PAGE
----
As a case in point, we asked Wendy Hirsch, Vice President – HR Technology, Analytics and Services, at Eaton Corporation for how art-and-science has played out in their predictive modeling efforts. Here’s a recent use case that she shared:

As the unpredictable year of 2020 came to a close, the leadership team of one of Eaton’s industrial products divisions was concerned about potential pent-up voluntary turnover among salaried employees. With historically-low voluntary turnover in 2020, business leaders were looking to avoid a rise in turnover costs and lost productivity, if attrition were to return to pre-pandemic levels. Working with the business, Wendy’s team undertook an effort to identify the drivers of voluntary turnover to support actions to maintain the division’s newfound, lower voluntary attrition rate.

While the remit was to apply a scientific approach to uncover the predictors of turnover, Wendy knew that the power was in embedding a combination of both art and science in every process step:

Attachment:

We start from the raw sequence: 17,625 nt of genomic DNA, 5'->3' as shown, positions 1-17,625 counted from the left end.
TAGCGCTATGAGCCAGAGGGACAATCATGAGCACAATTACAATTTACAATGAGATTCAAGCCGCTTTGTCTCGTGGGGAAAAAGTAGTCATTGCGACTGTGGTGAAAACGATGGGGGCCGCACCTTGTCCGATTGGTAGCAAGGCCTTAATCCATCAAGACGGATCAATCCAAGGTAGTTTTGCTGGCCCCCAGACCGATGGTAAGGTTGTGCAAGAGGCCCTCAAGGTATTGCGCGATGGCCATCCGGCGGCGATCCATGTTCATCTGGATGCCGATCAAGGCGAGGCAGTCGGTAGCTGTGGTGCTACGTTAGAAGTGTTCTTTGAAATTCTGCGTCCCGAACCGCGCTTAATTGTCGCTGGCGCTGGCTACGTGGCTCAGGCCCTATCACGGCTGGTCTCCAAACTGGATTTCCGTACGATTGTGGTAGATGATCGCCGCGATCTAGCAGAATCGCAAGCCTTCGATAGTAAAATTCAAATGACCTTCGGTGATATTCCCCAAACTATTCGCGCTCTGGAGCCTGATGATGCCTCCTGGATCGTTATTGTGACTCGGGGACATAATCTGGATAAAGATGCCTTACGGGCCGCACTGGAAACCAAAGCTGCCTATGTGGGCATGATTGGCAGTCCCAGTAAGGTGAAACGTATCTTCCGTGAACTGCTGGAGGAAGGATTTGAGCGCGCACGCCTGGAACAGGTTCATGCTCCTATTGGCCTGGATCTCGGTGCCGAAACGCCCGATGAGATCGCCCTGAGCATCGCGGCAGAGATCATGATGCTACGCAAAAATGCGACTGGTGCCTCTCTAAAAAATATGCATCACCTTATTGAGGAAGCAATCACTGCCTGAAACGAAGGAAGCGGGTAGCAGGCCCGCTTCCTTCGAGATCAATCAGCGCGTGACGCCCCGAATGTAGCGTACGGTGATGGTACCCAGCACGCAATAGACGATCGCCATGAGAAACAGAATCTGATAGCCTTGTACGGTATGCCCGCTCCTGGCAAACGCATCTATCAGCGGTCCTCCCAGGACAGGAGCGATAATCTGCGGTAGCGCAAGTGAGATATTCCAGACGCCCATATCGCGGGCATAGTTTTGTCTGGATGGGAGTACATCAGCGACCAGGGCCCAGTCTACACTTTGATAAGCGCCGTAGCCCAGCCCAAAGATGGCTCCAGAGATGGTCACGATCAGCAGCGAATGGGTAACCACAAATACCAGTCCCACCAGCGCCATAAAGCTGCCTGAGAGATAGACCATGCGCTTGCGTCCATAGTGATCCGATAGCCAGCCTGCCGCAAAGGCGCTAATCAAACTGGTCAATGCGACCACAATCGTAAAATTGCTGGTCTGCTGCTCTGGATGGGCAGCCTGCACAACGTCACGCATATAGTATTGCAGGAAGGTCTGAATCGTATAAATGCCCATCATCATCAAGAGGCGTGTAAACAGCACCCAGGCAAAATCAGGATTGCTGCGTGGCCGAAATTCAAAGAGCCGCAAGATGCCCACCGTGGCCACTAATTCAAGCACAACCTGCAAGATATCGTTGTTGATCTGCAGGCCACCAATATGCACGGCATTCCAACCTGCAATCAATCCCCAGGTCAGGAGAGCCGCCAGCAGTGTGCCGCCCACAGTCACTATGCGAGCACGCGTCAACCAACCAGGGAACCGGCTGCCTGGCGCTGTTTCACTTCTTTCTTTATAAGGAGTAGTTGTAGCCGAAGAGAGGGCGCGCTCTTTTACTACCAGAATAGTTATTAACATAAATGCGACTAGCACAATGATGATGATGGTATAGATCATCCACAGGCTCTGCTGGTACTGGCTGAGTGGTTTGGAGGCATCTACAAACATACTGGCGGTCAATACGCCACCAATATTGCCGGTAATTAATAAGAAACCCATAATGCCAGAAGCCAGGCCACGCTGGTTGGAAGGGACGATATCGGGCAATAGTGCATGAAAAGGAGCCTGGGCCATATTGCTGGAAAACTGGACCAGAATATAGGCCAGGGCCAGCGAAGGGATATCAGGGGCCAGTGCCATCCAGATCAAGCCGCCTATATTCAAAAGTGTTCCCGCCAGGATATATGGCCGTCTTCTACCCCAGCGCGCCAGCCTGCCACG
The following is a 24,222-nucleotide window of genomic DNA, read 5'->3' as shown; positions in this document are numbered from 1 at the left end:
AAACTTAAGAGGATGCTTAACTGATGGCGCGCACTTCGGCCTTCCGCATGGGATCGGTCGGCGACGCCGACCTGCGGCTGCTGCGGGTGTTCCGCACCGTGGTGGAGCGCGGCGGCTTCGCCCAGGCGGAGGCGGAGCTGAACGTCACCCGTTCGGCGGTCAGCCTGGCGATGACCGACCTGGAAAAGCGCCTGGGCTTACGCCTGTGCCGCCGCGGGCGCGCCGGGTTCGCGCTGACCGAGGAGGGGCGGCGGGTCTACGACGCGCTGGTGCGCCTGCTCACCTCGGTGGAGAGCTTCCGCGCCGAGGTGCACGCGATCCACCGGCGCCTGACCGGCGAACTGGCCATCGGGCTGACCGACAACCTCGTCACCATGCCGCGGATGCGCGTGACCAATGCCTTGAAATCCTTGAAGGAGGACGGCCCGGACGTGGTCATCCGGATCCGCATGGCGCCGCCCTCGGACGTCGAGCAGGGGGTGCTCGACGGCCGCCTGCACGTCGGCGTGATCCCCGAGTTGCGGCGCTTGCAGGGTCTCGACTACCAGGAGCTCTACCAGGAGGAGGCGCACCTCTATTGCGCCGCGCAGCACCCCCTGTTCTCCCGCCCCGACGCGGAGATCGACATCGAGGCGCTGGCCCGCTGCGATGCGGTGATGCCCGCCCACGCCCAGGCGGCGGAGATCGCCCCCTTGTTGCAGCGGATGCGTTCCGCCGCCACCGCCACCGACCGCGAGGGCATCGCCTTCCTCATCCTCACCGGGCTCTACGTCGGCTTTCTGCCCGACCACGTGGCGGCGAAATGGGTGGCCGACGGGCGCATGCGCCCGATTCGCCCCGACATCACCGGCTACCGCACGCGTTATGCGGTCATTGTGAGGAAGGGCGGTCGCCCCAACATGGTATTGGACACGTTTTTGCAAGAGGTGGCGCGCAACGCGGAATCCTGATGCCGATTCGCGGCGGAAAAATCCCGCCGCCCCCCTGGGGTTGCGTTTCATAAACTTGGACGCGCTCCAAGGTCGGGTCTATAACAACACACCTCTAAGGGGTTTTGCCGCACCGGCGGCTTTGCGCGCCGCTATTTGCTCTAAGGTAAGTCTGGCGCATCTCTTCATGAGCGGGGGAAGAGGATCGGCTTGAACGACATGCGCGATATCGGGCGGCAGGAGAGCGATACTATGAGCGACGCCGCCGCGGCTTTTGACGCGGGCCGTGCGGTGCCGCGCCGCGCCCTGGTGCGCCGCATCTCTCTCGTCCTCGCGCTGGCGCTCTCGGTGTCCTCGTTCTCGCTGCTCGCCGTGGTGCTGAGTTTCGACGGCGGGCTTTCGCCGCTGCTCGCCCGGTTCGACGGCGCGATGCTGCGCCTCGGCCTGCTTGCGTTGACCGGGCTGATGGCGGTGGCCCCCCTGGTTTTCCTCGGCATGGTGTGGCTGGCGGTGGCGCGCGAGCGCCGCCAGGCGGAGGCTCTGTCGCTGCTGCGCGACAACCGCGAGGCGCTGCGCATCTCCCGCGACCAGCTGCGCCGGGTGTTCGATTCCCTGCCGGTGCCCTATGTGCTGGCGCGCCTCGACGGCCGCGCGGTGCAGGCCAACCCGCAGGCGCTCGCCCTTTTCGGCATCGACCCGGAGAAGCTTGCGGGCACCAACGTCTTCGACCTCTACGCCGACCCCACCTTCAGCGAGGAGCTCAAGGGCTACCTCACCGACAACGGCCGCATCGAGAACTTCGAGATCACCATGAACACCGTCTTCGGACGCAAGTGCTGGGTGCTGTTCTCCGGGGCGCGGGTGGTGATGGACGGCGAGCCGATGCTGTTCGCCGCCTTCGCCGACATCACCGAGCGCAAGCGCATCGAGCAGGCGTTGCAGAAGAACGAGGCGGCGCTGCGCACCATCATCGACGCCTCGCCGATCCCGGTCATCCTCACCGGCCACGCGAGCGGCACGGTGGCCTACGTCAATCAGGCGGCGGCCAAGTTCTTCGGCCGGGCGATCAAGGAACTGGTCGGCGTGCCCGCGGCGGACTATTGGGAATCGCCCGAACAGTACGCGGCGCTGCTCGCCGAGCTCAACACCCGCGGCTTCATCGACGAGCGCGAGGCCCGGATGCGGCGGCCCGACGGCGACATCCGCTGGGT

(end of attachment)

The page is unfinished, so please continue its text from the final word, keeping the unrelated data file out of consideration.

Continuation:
• • Generating hypotheses: Engaging with leaders in the business up-front established hypotheses of what they thought drove people to quit. Their assumptions, anecdotes and perceptions were important inputs into what data might be worth collecting and what statistical models to run. For example, conjectures around work overload and financial uncertainty led to additional data collection beyond the core Human Resource Information System. Part of the art was in finding both ways to collect these data and creating data proxies to test the theories presented by leaders.
  • • Processing and validating data: Applying expert, “artful” judgment is critical to managing how much and what types of data need to be collected. For example, several labor market variables (e.g., purchasing power and quality of life indicators, distance to work, and unemployment rates) were not identified as ultimately adding value to Eaton’s model statistically, but they were important to include because they showed leaders that these external factors were considered and evaluated as part of the process.